We journeyed on to Nelson for flat inspection there the next day. This flat was the cleanest it has ever been. It was just amazing. Elder Berryman and Elder Prebble are the Zone Leaders and there will be two more elders moving in here this transfer. We also were able to get LPG gas for their water heater. Then we took the long way home.

On this trip we came home by way of Motueka. This is one picture we took as we were journeying back to Westport. It was nice to see some more beautiful country.

We have seen enormous stumps around New Zealand. Here is one clever use of a huge stump. We saw this and backed up and took the picture.

On October 14th we saw this steam engine coming into Greymouth. The steam is made from diesel instead of coal as in the olden days but it was a fun sight. We were taking Elder Fullmer to the plane as he was going home with honor.

Elder Fullmer and Elder McLean as Elder Fullmer prepares to go home. We sure will miss him but hopefully we will see him in the future.

While we were waiting for the new elder we "hung out" in Hokitika. In the Gold Shop Merle was able to hold this gold nugget. That was cool.

Also, at the entrance to the shops, many owners had placed these clever mats. It was fascinating.
We have a great beginning to spring and we hope it continues. This coming weekend is Labour Weekend and the people here say it is the beginning of summer. Although the Solstice does not come until December.

Tuesday, October 19, 2010

Let's Go Fly a Kite!

A short while ago the Greymouth held a fantastic Branch Activity. They had a kite building evening. Anyone who wanted to build a kite could and the parents got as involved as the young people. In the above picture you can see Elder Archibald helping the children. Their parents were involved making their own kites.
Here you can see Ola helping some of the children. Her husband Emili is working on his own kite. It is a secret.
Puta Langi is finished his kite. Tama'a and I are laughing at his enjoyment. It did fly though.
The Elders also got involved in making their own kites. No one lost fingers and their kites "almost" flew. Above you can see Elder Fullmer and Elder Berryman as well as some of the branch members.

Here you can see Elder Archibald holding Emili and Ola's little girl. She is a real darling. This was a moment of peace in a fun, wild evening.

ROYAL TONGA--built by EMILI LANGI. It flew no matter who tried to fly it.
After a cleanup we had a Sausage Sizzle. What a fantastic evening we had in Greymouth.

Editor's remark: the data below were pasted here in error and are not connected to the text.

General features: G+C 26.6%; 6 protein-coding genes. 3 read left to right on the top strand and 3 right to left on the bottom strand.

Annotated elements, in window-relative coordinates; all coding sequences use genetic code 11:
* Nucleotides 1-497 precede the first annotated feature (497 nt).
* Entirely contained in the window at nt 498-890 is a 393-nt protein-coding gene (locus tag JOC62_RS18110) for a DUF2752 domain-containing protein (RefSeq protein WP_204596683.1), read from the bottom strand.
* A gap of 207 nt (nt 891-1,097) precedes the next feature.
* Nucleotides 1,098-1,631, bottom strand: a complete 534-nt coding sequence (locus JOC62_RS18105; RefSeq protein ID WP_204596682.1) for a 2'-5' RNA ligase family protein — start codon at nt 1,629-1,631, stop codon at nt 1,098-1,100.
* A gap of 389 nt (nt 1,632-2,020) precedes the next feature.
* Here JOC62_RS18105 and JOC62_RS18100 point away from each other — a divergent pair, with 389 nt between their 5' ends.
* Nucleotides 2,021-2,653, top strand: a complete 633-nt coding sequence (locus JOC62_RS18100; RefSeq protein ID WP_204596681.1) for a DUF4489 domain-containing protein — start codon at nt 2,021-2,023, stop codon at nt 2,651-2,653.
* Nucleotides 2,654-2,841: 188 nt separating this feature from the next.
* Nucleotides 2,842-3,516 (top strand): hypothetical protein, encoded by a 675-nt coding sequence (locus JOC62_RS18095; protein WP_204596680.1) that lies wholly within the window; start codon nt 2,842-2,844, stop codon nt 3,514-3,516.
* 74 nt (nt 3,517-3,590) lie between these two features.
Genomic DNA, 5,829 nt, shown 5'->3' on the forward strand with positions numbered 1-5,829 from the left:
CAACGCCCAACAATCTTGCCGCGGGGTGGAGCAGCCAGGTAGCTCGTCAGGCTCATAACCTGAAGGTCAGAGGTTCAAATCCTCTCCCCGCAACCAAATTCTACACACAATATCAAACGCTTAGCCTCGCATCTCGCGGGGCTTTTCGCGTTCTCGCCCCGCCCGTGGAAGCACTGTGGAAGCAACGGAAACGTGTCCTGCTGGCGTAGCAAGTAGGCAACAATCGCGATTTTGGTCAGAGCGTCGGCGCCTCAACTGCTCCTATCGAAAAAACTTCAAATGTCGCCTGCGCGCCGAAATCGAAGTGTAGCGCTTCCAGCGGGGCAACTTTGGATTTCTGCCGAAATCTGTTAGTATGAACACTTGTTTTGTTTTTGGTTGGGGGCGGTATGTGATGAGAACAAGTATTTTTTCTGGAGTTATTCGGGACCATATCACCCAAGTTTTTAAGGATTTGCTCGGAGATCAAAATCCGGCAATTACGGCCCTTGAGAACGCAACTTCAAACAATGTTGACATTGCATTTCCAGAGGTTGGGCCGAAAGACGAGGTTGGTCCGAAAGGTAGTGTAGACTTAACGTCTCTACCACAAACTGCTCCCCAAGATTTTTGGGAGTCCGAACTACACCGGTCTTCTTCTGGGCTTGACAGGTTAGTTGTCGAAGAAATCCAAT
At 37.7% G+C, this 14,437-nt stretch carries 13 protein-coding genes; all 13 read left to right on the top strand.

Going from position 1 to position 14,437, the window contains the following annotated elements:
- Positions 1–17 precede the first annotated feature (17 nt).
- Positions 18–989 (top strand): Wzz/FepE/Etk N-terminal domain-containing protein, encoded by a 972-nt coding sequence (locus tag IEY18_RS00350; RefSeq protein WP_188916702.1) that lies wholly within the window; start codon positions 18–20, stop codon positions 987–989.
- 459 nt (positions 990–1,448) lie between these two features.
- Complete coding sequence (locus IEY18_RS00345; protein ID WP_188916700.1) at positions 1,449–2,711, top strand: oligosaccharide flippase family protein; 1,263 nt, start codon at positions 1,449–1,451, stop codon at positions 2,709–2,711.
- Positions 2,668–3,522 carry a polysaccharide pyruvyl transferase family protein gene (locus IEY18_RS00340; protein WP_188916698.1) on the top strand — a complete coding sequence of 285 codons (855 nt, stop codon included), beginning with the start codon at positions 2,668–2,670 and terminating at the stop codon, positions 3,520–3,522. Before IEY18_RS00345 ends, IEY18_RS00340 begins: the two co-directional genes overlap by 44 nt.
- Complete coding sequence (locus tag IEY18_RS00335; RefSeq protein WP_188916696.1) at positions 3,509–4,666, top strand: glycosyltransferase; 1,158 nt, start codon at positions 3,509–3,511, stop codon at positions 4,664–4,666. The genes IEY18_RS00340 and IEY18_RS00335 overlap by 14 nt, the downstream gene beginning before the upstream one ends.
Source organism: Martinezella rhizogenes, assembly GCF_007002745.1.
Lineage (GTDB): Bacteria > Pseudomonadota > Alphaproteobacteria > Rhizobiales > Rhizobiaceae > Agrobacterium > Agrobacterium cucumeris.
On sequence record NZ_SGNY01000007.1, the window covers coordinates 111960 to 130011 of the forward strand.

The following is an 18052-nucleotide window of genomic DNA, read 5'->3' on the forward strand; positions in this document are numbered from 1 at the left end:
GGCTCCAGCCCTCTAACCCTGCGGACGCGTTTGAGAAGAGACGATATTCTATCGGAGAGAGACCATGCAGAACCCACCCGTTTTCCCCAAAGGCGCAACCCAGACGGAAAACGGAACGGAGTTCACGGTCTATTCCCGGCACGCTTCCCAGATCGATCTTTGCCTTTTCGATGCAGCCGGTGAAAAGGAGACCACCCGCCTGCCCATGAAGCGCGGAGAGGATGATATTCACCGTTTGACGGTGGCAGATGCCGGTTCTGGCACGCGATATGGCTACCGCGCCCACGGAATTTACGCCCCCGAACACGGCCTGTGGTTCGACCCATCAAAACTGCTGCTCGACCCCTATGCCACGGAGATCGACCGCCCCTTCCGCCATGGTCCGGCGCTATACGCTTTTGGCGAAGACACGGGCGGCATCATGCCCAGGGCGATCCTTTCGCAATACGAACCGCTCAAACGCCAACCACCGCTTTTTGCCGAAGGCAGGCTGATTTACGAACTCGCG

President Jolliffe Visits Westport

A while ago we invited President Jolliffe to come and visit Westport. He has been the President of the New Zealand Wellington Mission since June 2008 and the members here have longed for him to visit them on the West Coast. They have met him at District Conference but he has never been to their home area. So Elder Archibald and I issued him and his delightful wife an invitation to visit us. And he came. He was delayed a week. The weather was oh so stormy, but he flew into Nelson and rented a car. He drove to Greymouth via Reefton on the Saturday and did a fireside there. We drove down to the fireside. The seas were wild and there had even been high sea warnings out. I wish you could see how wild the seas really were but this picture will have to suffice.
At the fireside Sister Jolliffe spoke of the importance of Family Home Evening. During this time we are able to get closer with our families and teach them so they are strong and fortified against the trials that will come. Our families are blessed when we take time to spend with them each week. It becomes a tradition that children will remember. I remember all the years our family held family home evenings before it became a big push in the Church. It was one of the many things my father did to strengthen our family and bring us closer. President Jolliffe spoke about being a goal-setting people. It becomes a cycle we follow all of our lives. The things we do become the brush strokes in our canvas of life. After being fed spiritually we were fed by the members in Greymouth. All had brought a plate. We did Apple Salad which was a hit and pretzel jello salad, also a hit. An interesting side note--they always feed you well in Greymouth. Sister Kinikini had loaded a plate of desserts for President and Sister Jolliffe. President Jolliffe begged Elder Fullmer to help him out but Elder Fullmer declined saying, "I have been here six months and gotten fat. You can handle the dessert." We laughed and laughed. Elder Fullmer had not gotten fat but he had been well fed--he had to exercise lots to stay fit.